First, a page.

- When the five minutes are up, you have about 15-20 more minutes to present this lesson.
        - Lastly – judges ask you question(s) regarding the technology presented, so they can verify  you have practice with it, compared to just reading a book and memorizing it.

What to have in mind:
   - Timing
   - Attitude
   - Body language
   - Making contact with audience
   - Using presentational tools/materials

I think these are the main things one should have in mind if giving the exam a try :).



Windows 8 Developer Preview - First Boot

by Ventsy Popov

After watching the BUILD conference keynote and being spammed so much with announcements about Windows 8, I decided to install it and give it I try for myself. Since I didn't wanted to mess with my working machine. On my sight suddenly (and purely unintentionally) appeared my girlfriend's PC. Elected by a majority in the house (me, me, me,.... oh – and me) it was to be immolated in the name of some-not-so-geeky-but-very-deep-sounding reason.

*Side note – no computer was harmed during the down-described process. I can even state that the mentioned PC is now “stronger” after the experience it had.

OK, if anybody bore my jabbering so far, here is a more focused description of my first impressions of the expected new OS.

I. Installation
I followed a very well described procedure from Scott Hanselman to make the installation on a bootable VHD. Here is a quick link: GuideToInstallingAndBootingWindows8... It should not take you more than half an hour to prepare for installation and about as much for the installation process to finish.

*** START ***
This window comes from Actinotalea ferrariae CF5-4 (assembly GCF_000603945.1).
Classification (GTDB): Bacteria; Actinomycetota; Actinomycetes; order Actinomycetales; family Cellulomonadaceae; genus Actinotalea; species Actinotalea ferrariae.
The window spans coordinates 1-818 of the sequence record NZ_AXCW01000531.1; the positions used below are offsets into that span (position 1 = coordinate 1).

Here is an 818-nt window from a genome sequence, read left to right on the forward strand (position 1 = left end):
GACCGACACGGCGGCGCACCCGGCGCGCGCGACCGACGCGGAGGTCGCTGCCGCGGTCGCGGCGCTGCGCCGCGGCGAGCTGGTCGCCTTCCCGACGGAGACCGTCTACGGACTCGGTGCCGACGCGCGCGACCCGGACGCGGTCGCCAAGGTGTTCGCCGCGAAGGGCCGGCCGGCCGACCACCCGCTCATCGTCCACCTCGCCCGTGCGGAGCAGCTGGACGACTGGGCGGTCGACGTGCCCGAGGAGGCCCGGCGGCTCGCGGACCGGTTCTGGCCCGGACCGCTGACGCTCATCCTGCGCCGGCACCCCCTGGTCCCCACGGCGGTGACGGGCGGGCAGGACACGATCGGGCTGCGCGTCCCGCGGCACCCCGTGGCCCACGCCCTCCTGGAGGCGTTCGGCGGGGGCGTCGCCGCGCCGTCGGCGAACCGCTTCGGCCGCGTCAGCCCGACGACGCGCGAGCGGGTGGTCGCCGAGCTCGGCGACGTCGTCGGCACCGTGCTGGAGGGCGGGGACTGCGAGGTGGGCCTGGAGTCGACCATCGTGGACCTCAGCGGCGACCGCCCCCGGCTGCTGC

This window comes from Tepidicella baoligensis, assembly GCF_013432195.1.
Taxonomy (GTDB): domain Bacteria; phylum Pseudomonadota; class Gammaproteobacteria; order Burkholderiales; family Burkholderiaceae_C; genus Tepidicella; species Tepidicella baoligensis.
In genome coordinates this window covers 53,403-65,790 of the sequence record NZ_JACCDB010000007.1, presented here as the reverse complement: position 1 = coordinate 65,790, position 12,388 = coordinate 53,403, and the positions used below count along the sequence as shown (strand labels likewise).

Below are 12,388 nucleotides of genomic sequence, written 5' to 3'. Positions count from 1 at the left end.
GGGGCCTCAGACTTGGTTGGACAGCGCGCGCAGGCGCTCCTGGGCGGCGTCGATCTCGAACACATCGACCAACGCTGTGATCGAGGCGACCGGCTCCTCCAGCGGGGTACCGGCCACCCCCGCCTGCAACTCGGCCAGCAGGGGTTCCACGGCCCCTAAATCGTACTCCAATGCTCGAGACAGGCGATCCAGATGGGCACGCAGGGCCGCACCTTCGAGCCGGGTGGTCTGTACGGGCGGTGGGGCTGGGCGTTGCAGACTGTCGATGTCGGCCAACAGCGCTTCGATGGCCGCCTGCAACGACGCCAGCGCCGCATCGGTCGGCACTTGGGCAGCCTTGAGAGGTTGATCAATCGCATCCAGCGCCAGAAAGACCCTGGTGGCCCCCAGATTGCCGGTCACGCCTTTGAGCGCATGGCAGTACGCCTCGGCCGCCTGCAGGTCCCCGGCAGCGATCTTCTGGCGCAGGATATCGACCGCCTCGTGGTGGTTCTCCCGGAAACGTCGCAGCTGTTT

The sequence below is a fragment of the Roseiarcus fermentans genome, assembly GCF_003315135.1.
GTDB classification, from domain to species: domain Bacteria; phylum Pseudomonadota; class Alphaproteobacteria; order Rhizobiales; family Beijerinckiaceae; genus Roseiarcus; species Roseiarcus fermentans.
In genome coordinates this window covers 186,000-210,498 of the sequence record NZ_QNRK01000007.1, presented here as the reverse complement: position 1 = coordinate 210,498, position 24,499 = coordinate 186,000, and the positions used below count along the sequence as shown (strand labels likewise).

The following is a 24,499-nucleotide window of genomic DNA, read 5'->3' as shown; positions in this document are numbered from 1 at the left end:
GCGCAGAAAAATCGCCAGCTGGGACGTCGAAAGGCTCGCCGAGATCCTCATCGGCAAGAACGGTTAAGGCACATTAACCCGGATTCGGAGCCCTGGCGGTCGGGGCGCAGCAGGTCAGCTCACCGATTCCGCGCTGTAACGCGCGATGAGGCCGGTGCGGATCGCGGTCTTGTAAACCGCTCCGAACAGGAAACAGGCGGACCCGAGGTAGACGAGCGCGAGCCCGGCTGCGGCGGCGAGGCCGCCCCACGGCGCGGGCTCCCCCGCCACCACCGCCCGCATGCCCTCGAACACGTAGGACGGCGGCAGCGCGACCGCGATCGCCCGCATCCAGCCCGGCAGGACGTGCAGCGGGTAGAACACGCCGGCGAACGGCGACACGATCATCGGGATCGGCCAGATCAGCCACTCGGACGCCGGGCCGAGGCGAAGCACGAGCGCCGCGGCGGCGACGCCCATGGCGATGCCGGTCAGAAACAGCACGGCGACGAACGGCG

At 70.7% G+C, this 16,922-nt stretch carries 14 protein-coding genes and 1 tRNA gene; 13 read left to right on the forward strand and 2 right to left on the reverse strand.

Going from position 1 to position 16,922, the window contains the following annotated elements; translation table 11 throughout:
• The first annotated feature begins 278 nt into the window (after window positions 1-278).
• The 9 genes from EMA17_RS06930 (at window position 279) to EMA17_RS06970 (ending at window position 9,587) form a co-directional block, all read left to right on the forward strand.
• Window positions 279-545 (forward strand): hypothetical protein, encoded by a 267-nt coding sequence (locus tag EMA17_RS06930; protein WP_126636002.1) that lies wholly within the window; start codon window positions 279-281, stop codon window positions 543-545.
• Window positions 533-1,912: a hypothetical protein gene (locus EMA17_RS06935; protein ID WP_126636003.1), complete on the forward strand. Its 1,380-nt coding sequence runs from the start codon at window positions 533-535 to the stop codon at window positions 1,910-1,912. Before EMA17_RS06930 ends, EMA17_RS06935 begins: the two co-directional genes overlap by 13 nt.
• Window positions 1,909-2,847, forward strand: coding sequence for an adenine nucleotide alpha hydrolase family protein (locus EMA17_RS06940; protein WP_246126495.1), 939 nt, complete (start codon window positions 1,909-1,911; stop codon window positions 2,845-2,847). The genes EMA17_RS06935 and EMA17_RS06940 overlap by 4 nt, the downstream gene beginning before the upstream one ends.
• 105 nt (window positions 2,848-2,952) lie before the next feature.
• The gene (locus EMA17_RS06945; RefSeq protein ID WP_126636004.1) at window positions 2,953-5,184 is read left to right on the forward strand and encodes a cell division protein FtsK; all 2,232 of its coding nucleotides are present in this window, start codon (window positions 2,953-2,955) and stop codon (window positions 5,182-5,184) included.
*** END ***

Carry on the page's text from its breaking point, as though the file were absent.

II. Loading
When the OS had to load for the first time, the boot manager has been changed for me in order to recognize the two available operating systems (Win7 was the existing one) – coolah! Although it took at least three times more than the speculated 8 seconds, the system was loaded asking me to create a new account. Here was my first surprise – it gave me the chance to create an account correspondent to my Windows Live ID. Later on I saw what could come out of this:
     - Personalize settings for this account, which can be used from another machine of mine.
     - Integrated access to my mail, messenger, skydrive.
     - Keeping me in context wherever my Live ID is needed.
...and leaving the door open for every other cloud service that can be expected to be part of “Windows Live”.

III. Logging
After I logged in – to be honest I had something of an “organizational” shock with all the tiles (instead of windows), which composed my desktop. See what I mean:


However I'll give it a chance, play a little for the next days, and probably write about my (hopefully) interesting findings. 



Ergonomics - Starting With a Keyboard and Mouse

by Ventsy Popov

After spending some time in pains and using different ointments for my wrists I decided it's about time to ease my everyday work with my PC. As a starting point, I began digging throughout the net in search of appropriate ergonomic solutions for a keyboard and a mouse. One of the options was a pack of Microsoft keyboard and mouse (this is not an ad, though I might tend to be a little subjective when it comes Microsoft :)). My choice weighed down that direction even more,  when a friend of mine (thanks Viktor) gave me firsthand positive feedback.

I am happy to brag about my new purchase – Microsoft Natural Ergonomic Desktop 7000: 


And here is what you can find inside the package: 


I also took a couple of shots to see the main idea of how wrists are positioned in a more straightened and restful way:



That was my first step (I intend not to be the last) into comforting my work. What are your tricks for making a comfy working environment?